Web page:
Edward, a recent graduate of a teachers college, is visiting his amiable farmer brother. Although now happily settled into his new existence, Edward’s brother was once expelled from Edward’s college for laughing at a fellow student’s exaggerated grief over Joseph Stalin’s death. That student, who later denounced Edward’s brother to the authorities, is now the director of a school in a small town. Edward’s brother advises him that because “she was always after young boys,” Edward should apply to her for a position. Edward calls on Miss Chehachkova, the director, whose very “ugliness” puts him at ease, and soon he is teaching at her school.
Though indifferent to his teaching duties, Edward is soon pursuing the beautiful young Alice in the town. Alice, however, is reserved, and one day asks Edward if he believes in God. Unwilling to admit that he does not, Edward says that he does believe but is “bothered by doubts.” Edward attends church with Alice, but as he is leaving he is seen by the director. He later excuses his behavior to the director by claiming an interest in “the baroque interior of the cathedral.” During the following weeks, Edward pursues Alice but is frustrated by her sexual puritanism. For tactical reasons, he begins to read the Bible, study theology, and “exaggerate his religiousness.”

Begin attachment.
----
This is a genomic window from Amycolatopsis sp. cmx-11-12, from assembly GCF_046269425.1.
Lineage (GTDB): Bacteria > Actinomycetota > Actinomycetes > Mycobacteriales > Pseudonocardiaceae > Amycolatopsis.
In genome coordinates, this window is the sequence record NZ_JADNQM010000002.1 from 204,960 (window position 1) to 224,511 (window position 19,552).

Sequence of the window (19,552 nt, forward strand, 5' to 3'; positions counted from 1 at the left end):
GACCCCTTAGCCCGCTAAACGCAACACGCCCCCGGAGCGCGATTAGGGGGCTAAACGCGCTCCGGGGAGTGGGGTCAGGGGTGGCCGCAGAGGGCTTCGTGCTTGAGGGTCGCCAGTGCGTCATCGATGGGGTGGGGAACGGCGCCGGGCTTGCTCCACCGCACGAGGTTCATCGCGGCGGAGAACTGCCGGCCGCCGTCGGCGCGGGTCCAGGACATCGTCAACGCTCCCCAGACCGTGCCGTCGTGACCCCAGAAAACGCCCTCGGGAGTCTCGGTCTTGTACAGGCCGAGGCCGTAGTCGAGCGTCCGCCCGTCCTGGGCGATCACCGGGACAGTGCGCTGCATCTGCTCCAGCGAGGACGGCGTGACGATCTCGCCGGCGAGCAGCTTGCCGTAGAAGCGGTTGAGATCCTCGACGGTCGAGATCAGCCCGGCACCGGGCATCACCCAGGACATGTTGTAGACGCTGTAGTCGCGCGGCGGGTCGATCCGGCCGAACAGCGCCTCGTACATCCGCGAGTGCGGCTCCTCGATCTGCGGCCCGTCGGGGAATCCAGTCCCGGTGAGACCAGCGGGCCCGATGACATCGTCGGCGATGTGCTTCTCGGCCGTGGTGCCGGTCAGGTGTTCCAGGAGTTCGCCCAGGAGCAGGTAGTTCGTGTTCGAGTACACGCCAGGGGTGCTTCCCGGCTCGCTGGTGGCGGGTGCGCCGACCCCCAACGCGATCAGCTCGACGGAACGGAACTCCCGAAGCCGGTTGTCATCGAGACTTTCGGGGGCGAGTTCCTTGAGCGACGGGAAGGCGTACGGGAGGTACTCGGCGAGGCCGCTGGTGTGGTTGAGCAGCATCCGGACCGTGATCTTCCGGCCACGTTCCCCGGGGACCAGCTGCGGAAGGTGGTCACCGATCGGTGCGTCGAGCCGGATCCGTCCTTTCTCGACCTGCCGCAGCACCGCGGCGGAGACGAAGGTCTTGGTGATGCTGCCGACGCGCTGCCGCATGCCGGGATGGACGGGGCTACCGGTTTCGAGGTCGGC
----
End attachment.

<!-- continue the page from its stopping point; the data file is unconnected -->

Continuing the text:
At school, Edward is soon called in for “a friendly and unofficial talk” with a panel that includes the director. Deciding that the momentum of events makes it impossible to tell the truth, Edward untruthfully says that he does believe in God, although quite unwillingly. The director, disarmed, praises him for his apparent honesty, and says that she personally will oversee Edward’s future intellectual development. Visiting her apartment on a required visit, Edward finds the director well disposed toward him, but he also has an uncomfortable vision of the sadness and intense loneliness of her life....
(The entire section is 800 words.)